The Surprise of Camp

After the excitement and intense celebration of the banquet last night, the mood shifted for our closing campfire. This “Spirit Fire” has been a tradition at Rockbrook for its more than 100 year long history. It is a special time to celebrate each session by gathering around a campfire to reflect a little about camp, to sing a few special songs, and to mark our time together with a shared candlelight ceremony. With everyone dressed in their red and white uniforms, complete with red ties for campers, we fan out across the low wooden benches around the campfire area near the lake. All of the campers, counselors and directors fit snuggly in that space, shoulder to shoulder, all focused on the great fire lit up front.

girl camp true friends

The program features several traditional songs that are perhaps a little less silly or raucous and a little more serious or significant. We sing “In the Heart of a Wooded Mountain,” for example, which we call the “camp song.” It describes Rockbrook as a “fairyland of beauty where friendships so true are born.” We sing “How Did We Come to Meet Pal,” a song that reminds us that camp teaches “the meaning of the real worth of friendship born to last.” Another favorite song we sing at Spirit Fire is called “The Streams and the Mountains.” It has a nice waltz beat and cheerful melody as it evokes the feeling of camp, “a special place for which we yearn.”

The most interesting part of the event is the speeches given by campers of all ages and a few staff members. These short reflections about camp weave between songs, and are interesting because they reveal how the speakers feel about camp, funny details of their experience and what Rockbrook means to them.

girl camp best friends

Tonight I noticed a theme of sorts running through several of the Spirit Fire speeches. One camper described how she was at first very nervous coming to camp, especially not knowing anyone already attending. After a few days, though, she was surprised how quickly she began to make friends and feel comfortable. Another camper said she was surprised to find Rockbrook people so “friendly and nice.” A first-time counselor found herself surprised how much fun she was having at her summer job. Several campers described how their camp friends were surprisingly closer than their friends at home. One 4-week camper said she was surprised how quickly her session went by.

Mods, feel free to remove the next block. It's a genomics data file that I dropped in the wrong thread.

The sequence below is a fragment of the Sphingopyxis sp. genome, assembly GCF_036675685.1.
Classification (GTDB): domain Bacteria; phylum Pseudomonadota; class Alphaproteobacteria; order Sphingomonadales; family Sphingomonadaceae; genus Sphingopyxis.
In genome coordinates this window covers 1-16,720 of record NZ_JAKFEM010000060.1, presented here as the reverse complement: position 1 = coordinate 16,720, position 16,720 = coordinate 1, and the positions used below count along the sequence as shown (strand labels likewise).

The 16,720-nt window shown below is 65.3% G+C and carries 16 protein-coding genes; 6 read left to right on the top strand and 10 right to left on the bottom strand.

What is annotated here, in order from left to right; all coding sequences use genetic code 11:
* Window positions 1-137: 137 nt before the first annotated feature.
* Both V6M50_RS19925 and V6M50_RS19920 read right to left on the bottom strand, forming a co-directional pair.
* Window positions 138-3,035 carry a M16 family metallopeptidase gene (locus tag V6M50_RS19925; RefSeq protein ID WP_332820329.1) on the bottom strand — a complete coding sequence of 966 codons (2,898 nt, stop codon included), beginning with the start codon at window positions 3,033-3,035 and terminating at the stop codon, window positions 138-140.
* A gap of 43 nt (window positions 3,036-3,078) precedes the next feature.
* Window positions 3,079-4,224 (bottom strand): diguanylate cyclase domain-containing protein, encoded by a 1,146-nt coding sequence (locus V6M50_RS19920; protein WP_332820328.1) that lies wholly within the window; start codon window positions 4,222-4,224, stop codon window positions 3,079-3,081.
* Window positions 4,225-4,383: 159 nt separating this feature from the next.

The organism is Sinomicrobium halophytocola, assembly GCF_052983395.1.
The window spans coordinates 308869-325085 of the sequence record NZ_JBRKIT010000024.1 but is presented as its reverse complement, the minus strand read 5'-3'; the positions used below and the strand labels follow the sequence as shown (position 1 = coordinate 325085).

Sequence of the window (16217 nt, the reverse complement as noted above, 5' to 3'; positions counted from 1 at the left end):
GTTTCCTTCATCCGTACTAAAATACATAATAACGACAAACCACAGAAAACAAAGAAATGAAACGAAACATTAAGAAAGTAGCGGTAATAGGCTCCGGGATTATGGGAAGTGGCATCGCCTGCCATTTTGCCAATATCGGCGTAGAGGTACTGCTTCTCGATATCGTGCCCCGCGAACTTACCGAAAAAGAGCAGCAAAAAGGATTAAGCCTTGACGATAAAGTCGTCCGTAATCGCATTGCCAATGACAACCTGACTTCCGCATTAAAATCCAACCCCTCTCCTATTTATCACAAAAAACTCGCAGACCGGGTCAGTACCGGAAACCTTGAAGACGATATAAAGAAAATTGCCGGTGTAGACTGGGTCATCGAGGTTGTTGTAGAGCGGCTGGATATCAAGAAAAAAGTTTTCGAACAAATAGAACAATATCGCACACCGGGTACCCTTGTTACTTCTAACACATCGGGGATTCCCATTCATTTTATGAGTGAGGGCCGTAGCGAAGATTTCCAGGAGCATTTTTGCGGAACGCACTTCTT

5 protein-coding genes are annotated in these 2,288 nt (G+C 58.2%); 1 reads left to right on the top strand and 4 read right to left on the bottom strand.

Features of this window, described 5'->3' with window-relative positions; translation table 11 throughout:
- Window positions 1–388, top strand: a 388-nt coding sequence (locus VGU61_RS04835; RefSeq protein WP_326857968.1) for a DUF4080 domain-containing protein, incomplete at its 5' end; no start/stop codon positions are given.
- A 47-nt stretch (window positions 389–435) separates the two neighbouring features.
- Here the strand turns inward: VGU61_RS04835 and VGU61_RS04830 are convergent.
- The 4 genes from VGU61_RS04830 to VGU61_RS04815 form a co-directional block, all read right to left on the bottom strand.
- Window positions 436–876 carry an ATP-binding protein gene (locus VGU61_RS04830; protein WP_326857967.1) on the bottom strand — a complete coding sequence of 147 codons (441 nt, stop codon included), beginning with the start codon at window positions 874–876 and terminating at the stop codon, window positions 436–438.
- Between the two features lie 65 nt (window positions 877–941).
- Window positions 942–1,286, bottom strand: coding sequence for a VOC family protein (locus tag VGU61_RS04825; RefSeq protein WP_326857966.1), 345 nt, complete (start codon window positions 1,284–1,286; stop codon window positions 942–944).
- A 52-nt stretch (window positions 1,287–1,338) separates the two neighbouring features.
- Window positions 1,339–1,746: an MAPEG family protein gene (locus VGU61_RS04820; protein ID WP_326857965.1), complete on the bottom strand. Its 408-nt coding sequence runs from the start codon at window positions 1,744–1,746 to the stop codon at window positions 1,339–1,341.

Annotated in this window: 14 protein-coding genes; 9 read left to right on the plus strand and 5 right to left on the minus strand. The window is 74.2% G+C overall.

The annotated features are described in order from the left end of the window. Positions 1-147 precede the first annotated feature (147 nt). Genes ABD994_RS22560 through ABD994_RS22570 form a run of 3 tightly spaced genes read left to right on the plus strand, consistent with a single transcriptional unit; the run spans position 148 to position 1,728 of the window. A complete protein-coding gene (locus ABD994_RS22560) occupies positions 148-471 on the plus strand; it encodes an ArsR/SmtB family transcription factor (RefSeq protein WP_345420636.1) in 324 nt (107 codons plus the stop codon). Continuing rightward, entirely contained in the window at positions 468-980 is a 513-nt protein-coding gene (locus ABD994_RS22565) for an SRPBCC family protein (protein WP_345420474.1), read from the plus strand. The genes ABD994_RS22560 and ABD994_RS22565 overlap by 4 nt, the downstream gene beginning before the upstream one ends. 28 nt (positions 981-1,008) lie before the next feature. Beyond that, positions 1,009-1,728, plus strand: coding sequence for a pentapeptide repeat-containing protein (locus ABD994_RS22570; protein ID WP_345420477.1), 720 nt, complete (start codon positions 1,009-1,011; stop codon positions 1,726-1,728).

All of these speakers, you see, talked about being surprised by some aspect of their camp experience. They were pleasantly surprised by Rockbrook. Their worries turned out to be unfounded. They actually made friends easily, were comfortable at camp, found nice people, and had plenty of fun. They found that initial jitters didn’t last, and hiccups were only temporary. It’s hard to believe that camp can be this different, this much better than their non-camp lives, but it is. Surprise!

campers on their final night at camp

Again, many of us found ourselves sniffling and choking up a bit during the speeches, especially when the speakers themselves became emotional. Each reminder that this was our last night together this session made those emotions even more powerful. Each time someone said Rockbrook felt like home, we would hear echoes of soft whimpers.

The Spirit Fire program ends with everyone sharing part of the campfire by lighting a small white candle. Sarah and the other directors first light their candle from the fire, and then pass it along to each camper’s and staff member’s candle. Everyone then forms a circle around the lake facing the water. It’s a beautiful moment to see how strong the spirit of Rockbrook is among everyone there.

Now we have to say goodbye until next summer. We leave a little stronger and more confident, more comfortable at camp, and knowing that this haven in the “heart of a wooded mountain” will always be our home. It’s been an amazing session, one that we will all remember fondly.

summer camp candle ceremony


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